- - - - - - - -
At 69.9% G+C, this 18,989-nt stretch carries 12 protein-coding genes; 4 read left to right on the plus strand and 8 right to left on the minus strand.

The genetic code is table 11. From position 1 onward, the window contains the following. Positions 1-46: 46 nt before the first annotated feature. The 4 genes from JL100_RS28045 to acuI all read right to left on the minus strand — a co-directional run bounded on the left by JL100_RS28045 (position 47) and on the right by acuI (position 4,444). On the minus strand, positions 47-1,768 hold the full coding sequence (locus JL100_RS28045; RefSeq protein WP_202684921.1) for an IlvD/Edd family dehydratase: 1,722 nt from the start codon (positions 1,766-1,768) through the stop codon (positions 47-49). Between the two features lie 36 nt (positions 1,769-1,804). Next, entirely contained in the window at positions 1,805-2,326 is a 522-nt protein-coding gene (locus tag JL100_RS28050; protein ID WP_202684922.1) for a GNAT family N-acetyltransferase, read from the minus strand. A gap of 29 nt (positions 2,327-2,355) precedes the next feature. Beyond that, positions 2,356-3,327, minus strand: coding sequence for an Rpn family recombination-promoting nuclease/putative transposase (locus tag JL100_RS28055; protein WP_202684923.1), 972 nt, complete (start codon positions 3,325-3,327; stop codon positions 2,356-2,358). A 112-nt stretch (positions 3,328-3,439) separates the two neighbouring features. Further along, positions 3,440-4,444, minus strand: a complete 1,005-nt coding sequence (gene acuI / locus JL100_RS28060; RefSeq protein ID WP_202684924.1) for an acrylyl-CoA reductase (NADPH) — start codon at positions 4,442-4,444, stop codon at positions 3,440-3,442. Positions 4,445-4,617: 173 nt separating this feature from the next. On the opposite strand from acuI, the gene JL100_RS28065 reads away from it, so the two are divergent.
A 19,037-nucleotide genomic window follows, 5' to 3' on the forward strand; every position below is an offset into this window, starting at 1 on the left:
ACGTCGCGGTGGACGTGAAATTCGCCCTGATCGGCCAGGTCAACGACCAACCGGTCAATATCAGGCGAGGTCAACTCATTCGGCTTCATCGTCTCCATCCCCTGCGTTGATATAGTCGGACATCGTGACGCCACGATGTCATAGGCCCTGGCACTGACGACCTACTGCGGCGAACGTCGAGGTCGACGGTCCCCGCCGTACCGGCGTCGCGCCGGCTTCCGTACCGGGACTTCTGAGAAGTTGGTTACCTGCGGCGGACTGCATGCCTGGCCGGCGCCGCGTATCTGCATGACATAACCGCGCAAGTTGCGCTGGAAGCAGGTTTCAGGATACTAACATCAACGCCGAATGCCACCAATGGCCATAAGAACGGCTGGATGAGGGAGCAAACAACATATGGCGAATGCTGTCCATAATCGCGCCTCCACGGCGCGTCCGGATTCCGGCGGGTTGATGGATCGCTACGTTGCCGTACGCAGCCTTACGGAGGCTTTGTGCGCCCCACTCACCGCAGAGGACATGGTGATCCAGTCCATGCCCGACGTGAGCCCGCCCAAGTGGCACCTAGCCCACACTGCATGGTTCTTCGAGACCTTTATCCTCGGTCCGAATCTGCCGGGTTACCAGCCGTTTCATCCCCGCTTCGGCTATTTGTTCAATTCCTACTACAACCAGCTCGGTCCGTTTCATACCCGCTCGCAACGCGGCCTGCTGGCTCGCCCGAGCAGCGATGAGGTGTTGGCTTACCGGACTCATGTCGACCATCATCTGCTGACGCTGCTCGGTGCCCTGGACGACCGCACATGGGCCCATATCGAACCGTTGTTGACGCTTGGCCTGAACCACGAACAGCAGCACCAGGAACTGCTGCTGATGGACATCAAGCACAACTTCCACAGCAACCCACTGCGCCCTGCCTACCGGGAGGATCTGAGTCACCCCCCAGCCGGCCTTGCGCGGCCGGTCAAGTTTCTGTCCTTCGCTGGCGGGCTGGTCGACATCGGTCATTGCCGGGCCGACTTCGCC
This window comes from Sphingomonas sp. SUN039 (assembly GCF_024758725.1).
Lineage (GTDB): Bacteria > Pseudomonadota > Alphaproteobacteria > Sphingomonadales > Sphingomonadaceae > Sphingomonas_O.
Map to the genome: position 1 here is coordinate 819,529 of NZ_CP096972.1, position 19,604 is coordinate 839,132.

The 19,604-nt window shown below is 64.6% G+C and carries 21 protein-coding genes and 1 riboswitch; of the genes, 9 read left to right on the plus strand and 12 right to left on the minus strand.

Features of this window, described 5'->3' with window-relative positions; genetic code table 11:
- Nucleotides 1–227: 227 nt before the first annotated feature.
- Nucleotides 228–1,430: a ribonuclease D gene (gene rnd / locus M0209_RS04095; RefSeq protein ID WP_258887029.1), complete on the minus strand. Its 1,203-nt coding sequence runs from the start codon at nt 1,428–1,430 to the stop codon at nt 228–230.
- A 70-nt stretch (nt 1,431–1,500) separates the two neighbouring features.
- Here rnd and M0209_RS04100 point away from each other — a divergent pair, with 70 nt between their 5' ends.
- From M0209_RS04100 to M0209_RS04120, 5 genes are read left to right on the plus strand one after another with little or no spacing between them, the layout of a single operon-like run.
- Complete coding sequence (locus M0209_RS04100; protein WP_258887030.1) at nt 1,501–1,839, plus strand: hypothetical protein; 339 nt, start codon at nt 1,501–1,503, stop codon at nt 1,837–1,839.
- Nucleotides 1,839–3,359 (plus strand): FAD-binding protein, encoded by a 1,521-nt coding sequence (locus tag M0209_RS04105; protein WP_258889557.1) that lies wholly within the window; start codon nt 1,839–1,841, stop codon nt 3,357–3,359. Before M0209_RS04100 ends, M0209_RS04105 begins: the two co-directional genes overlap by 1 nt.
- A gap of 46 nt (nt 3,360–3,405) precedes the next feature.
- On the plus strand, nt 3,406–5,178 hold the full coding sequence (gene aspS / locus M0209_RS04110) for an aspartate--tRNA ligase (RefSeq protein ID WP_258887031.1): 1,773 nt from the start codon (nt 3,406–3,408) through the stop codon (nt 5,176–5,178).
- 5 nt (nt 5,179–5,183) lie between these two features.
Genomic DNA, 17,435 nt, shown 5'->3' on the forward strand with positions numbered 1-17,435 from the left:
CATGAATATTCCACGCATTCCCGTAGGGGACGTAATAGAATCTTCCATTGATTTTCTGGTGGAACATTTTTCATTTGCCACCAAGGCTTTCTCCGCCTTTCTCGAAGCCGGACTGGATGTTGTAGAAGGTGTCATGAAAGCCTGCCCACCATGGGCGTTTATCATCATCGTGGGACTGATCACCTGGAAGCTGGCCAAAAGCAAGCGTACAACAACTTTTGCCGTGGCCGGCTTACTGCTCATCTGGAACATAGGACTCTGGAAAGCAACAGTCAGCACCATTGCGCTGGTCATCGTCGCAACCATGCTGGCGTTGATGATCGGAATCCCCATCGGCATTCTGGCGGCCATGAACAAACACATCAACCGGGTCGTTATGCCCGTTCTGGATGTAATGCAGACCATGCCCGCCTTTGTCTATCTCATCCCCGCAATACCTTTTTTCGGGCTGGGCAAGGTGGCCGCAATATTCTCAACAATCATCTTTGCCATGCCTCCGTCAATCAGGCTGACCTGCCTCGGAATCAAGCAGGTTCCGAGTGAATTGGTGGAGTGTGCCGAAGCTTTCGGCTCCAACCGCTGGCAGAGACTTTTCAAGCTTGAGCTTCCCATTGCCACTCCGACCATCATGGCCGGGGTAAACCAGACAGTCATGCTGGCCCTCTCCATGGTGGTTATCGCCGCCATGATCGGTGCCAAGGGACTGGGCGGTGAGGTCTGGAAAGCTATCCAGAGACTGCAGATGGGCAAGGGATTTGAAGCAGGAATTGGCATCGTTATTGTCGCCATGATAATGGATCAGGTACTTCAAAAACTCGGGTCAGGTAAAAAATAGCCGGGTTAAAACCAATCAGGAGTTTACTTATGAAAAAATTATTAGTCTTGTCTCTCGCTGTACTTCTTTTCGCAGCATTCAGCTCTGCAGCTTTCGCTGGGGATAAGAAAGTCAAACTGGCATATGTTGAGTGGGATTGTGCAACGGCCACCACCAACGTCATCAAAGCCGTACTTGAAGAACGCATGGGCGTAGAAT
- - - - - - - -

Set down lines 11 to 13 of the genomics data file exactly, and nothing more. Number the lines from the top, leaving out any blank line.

- Nucleotides 228–1,430: a ribonuclease D gene (gene rnd / locus M0209_RS04095; RefSeq protein ID WP_258887029.1), complete on the minus strand. Its 1,203-nt coding sequence runs from the start codon at nt 1,428–1,430 to the stop codon at nt 228–230.
- A 70-nt stretch (nt 1,431–1,500) separates the two neighbouring features.
- Here rnd and M0209_RS04100 point away from each other — a divergent pair, with 70 nt between their 5' ends.